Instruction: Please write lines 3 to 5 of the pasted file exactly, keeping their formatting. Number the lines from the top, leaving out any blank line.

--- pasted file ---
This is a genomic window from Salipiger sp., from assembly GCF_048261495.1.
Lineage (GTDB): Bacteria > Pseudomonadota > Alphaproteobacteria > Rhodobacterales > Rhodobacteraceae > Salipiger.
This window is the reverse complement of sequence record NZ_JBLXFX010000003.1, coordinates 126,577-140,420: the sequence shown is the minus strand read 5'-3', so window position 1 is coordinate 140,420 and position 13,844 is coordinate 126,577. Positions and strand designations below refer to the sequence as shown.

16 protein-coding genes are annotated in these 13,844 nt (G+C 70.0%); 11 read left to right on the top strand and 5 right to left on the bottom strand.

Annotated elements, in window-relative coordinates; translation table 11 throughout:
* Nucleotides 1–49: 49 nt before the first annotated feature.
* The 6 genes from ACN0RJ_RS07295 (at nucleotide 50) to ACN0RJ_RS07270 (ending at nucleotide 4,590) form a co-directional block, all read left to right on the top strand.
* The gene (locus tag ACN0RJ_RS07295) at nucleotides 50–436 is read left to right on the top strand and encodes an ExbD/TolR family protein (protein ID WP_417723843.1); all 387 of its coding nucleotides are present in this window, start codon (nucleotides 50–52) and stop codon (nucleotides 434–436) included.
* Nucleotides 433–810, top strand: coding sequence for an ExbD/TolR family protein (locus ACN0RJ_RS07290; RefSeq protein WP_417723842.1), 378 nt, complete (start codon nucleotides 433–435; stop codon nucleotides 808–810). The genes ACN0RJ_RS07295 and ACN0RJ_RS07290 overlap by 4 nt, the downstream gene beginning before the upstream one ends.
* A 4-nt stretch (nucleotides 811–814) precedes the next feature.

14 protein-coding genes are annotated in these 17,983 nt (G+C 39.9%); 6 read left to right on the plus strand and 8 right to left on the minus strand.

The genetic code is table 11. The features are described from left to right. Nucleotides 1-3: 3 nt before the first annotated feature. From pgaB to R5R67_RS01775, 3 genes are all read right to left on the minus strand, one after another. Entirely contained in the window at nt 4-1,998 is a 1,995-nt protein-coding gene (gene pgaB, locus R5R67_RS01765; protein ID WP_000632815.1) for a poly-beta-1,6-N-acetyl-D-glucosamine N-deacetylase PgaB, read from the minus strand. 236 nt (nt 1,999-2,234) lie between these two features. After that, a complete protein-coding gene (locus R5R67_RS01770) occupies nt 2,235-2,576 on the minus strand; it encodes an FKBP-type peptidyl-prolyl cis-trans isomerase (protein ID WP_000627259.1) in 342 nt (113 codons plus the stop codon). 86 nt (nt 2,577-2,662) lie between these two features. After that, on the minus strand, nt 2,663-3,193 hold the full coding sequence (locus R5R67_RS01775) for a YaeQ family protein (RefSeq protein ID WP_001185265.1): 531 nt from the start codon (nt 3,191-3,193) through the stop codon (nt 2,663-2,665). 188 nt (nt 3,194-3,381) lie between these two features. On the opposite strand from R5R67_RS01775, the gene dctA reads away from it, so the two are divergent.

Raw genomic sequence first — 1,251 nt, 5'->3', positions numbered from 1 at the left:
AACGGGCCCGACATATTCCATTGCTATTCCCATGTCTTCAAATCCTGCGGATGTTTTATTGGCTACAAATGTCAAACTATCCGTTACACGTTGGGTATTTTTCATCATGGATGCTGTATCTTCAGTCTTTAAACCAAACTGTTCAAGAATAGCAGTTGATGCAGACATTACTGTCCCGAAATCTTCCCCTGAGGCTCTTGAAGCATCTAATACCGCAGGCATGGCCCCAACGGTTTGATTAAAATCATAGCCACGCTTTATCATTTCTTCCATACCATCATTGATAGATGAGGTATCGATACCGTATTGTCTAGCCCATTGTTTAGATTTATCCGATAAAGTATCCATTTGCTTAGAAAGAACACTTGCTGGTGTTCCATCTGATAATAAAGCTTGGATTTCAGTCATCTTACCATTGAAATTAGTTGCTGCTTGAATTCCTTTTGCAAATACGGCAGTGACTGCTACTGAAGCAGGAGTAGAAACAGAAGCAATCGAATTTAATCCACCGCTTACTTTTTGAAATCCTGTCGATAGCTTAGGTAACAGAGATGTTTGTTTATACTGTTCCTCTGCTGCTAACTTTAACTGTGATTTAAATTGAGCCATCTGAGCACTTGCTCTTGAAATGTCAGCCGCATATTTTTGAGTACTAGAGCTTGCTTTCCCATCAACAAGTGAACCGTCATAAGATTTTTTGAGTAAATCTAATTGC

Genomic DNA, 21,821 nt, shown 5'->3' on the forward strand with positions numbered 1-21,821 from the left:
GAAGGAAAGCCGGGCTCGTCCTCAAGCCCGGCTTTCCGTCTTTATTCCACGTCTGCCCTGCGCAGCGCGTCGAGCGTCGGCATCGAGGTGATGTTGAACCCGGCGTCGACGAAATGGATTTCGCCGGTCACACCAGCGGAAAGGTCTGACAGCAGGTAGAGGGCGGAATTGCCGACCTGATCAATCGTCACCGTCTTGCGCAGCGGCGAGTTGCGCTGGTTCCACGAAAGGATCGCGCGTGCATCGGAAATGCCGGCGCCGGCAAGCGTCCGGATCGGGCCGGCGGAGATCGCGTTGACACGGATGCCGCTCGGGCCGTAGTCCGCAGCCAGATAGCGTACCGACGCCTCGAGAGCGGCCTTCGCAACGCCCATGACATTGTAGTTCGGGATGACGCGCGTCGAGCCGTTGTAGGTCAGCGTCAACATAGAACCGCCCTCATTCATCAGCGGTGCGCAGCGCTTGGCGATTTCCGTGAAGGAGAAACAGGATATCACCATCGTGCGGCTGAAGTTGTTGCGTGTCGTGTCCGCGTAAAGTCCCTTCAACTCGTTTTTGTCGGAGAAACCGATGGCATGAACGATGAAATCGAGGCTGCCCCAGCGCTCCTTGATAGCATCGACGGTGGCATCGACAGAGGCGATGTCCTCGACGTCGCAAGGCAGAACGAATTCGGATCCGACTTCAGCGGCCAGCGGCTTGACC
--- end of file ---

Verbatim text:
This window is the reverse complement of sequence record NZ_JBLXFX010000003.1, coordinates 126,577-140,420: the sequence shown is the minus strand read 5'-3', so window position 1 is coordinate 140,420 and position 13,844 is coordinate 126,577. Positions and strand designations below refer to the sequence as shown.

16 protein-coding genes are annotated in these 13,844 nt (G+C 70.0%); 11 read left to right on the top strand and 5 right to left on the bottom strand.

Annotated elements, in window-relative coordinates; translation table 11 throughout: